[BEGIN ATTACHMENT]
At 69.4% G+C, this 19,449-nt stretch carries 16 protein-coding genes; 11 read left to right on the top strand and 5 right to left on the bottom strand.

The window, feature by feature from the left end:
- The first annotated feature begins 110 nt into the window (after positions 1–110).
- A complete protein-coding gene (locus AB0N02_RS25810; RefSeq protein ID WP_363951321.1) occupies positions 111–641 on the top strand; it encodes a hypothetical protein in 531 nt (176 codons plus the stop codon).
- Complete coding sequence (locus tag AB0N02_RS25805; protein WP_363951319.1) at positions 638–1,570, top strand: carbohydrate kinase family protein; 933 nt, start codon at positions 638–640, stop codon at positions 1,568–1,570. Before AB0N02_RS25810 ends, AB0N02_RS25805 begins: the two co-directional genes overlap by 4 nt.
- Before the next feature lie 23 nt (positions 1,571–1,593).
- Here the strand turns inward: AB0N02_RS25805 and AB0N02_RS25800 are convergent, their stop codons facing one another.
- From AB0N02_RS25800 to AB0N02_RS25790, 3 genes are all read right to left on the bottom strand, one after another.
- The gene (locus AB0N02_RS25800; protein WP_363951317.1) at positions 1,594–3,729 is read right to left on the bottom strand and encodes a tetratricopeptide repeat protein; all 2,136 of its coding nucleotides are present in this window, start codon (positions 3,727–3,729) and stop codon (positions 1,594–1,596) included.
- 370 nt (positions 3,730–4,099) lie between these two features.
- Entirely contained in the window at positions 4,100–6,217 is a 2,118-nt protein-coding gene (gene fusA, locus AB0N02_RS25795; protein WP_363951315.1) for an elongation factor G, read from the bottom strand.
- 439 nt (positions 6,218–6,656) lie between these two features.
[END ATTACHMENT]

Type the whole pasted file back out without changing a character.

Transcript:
At 69.4% G+C, this 19,449-nt stretch carries 16 protein-coding genes; 11 read left to right on the top strand and 5 right to left on the bottom strand.

The window, feature by feature from the left end:
- The first annotated feature begins 110 nt into the window (after positions 1–110).
- A complete protein-coding gene (locus AB0N02_RS25810; RefSeq protein ID WP_363951321.1) occupies positions 111–641 on the top strand; it encodes a hypothetical protein in 531 nt (176 codons plus the stop codon).
- Complete coding sequence (locus tag AB0N02_RS25805; protein WP_363951319.1) at positions 638–1,570, top strand: carbohydrate kinase family protein; 933 nt, start codon at positions 638–640, stop codon at positions 1,568–1,570. Before AB0N02_RS25810 ends, AB0N02_RS25805 begins: the two co-directional genes overlap by 4 nt.
- Before the next feature lie 23 nt (positions 1,571–1,593).
- Here the strand turns inward: AB0N02_RS25805 and AB0N02_RS25800 are convergent, their stop codons facing one another.
- From AB0N02_RS25800 to AB0N02_RS25790, 3 genes are all read right to left on the bottom strand, one after another.
- The gene (locus AB0N02_RS25800; protein WP_363951317.1) at positions 1,594–3,729 is read right to left on the bottom strand and encodes a tetratricopeptide repeat protein; all 2,136 of its coding nucleotides are present in this window, start codon (positions 3,727–3,729) and stop codon (positions 1,594–1,596) included.
- 370 nt (positions 3,730–4,099) lie between these two features.
- Entirely contained in the window at positions 4,100–6,217 is a 2,118-nt protein-coding gene (gene fusA, locus AB0N02_RS25795; protein WP_363951315.1) for an elongation factor G, read from the bottom strand.
- 439 nt (positions 6,218–6,656) lie between these two features.